Always self-conscious and self-critical when writing, Barlow feels the most pressure coming from himself. “I’m very open to new music and often I think that what I’m listening to is so much better than what I do. People are doing things that are constantly blowing me away, there is so much high quality, beautifully rendered stuff that it is discouraging, almost intimidating. The older I get the less concerned about credits I am. I’m more interested in what other people do and wondering if I am adding anything to music at all.”

Reflecting on his thirty-year career, Barlow thinks that Sebadoh III and Dinosaur Jr’s You’re Living All Over Me are probably the best records he has ever worked on. “I don’t know if I will ever be able to surpass those, to me especially Sebadoh III is so on the moment, there are certain atmospheres, a certain truth on it, and I am not sure if I will ever be able to do something like that again.” But at the same time he feels that the best has somehow yet to come, talking about individual songs, there is a real possibility he could write something better, especially in this part of his life where he feels so inspired. “Music itself is still very exciting to me, there are still many possibilities. So hopefully yeah, I will do better things.”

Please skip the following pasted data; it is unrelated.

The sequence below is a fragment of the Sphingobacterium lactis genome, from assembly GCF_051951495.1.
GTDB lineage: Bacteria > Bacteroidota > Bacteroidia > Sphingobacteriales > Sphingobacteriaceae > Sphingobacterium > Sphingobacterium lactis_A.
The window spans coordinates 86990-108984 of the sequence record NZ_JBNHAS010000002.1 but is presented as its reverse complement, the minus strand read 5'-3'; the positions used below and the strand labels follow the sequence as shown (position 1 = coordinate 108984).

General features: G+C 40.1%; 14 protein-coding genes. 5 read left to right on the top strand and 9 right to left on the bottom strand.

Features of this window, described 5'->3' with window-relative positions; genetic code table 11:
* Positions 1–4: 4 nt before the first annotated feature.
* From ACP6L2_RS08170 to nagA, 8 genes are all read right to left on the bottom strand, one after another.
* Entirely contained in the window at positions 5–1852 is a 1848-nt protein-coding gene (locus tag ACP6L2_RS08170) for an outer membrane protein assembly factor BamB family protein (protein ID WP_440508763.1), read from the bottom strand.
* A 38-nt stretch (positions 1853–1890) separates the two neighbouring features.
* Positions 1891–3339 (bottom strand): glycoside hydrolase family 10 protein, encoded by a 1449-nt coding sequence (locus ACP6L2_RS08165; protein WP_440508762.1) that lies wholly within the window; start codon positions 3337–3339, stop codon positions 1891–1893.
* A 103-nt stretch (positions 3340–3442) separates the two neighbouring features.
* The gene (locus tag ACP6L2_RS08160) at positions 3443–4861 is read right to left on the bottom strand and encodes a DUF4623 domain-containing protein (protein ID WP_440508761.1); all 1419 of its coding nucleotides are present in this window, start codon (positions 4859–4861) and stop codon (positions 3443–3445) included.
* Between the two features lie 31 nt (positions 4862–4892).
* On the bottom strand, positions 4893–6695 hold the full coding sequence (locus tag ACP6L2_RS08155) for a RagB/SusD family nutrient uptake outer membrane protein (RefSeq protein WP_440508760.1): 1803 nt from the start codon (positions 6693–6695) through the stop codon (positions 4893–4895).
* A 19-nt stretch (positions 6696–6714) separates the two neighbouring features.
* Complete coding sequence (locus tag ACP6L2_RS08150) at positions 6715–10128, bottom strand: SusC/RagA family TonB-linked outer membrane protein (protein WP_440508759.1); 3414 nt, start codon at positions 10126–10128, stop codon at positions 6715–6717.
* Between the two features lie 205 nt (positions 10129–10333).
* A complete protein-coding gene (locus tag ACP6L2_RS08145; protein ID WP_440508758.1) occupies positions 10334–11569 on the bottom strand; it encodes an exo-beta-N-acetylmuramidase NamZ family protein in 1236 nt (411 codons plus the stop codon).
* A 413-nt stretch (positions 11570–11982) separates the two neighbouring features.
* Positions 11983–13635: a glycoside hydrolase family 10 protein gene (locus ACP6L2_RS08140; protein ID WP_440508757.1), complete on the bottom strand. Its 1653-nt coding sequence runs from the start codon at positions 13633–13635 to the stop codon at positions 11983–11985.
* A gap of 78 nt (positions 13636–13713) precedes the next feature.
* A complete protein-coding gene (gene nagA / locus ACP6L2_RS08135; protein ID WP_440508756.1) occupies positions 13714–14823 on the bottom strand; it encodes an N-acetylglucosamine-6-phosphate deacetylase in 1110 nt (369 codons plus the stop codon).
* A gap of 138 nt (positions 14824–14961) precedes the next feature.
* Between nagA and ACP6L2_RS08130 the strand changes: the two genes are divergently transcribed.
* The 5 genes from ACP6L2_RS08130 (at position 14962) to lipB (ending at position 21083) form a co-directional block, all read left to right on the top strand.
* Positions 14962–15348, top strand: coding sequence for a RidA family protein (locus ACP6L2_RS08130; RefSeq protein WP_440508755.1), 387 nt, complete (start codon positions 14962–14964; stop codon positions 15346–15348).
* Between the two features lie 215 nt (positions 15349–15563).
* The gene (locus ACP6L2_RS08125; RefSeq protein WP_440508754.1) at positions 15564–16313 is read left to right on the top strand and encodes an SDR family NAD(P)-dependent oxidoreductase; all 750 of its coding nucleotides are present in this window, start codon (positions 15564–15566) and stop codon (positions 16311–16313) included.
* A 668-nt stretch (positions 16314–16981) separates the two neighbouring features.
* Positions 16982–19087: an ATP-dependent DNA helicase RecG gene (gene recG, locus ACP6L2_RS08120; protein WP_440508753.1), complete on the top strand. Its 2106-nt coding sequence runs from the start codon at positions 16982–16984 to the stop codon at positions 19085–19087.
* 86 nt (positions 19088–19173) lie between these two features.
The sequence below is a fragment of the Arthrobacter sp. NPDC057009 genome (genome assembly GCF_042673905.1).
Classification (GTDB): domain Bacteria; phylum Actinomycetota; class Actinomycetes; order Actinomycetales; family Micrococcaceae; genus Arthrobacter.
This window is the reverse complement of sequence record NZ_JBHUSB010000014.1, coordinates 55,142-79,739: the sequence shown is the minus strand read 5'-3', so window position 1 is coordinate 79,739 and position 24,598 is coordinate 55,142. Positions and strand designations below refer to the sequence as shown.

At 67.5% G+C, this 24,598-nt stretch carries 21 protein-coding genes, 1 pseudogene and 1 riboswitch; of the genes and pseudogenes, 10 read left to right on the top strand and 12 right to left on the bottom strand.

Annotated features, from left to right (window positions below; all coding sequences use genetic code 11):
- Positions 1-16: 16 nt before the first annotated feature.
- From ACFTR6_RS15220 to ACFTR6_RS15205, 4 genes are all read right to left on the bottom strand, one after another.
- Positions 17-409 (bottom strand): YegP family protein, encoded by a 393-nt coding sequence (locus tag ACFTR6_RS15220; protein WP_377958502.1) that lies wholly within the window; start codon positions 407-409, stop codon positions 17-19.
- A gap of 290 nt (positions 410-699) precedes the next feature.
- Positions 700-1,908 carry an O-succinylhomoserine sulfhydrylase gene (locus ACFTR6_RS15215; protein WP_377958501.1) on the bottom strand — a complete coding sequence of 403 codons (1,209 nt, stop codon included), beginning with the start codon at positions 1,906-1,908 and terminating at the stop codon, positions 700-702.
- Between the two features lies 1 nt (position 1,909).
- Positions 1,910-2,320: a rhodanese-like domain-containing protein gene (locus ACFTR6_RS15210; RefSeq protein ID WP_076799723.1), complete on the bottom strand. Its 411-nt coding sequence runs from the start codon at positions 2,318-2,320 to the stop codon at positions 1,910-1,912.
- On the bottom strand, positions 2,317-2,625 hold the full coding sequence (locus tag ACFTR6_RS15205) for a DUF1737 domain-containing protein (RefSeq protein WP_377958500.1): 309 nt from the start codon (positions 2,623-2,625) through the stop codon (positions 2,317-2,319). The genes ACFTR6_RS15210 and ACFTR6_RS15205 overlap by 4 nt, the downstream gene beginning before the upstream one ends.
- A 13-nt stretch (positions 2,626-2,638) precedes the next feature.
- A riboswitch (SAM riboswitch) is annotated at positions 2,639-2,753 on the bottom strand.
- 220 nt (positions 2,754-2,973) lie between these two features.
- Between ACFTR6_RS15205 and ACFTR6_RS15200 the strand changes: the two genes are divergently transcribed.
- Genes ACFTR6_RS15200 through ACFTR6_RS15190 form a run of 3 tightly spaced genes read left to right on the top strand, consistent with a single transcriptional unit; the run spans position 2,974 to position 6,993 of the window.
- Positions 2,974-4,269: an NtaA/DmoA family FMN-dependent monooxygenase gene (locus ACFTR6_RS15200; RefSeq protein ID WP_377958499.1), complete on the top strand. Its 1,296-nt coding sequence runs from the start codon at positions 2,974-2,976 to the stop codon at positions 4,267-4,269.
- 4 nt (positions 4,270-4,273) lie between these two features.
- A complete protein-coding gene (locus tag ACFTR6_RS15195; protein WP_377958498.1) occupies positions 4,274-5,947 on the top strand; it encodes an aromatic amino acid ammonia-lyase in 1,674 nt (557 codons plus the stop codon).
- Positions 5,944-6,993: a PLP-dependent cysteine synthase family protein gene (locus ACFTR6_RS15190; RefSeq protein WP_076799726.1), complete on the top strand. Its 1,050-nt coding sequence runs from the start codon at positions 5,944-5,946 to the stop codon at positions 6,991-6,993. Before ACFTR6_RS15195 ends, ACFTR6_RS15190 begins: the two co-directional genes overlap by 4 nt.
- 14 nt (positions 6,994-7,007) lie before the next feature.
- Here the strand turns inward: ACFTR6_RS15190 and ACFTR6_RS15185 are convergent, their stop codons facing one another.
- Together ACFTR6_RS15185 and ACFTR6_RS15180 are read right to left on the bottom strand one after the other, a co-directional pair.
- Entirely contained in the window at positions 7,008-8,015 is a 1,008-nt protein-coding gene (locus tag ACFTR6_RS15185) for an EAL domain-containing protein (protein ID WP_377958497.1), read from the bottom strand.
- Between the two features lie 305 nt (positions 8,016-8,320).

His new marriage, and his now ten-year old daughter and five-year-old son are definitely playing a key role in this new found clarity and inspiration. I ask him if he ever tries to push his kids to play any instrument, but he doesn’t want to, especially now that they have got through a lot of changes, moving from Los Angeles to a smaller community. “I just make guitars and keyboards available to them, but I don’t want to force them. I was pushed to play at a very early age and I hated it, I wasn’t really a great player at the beginning and didn’t really embrace it till much later. So it is difficult, because in a way I do want to push them, and in another way I really don’t want to at all.”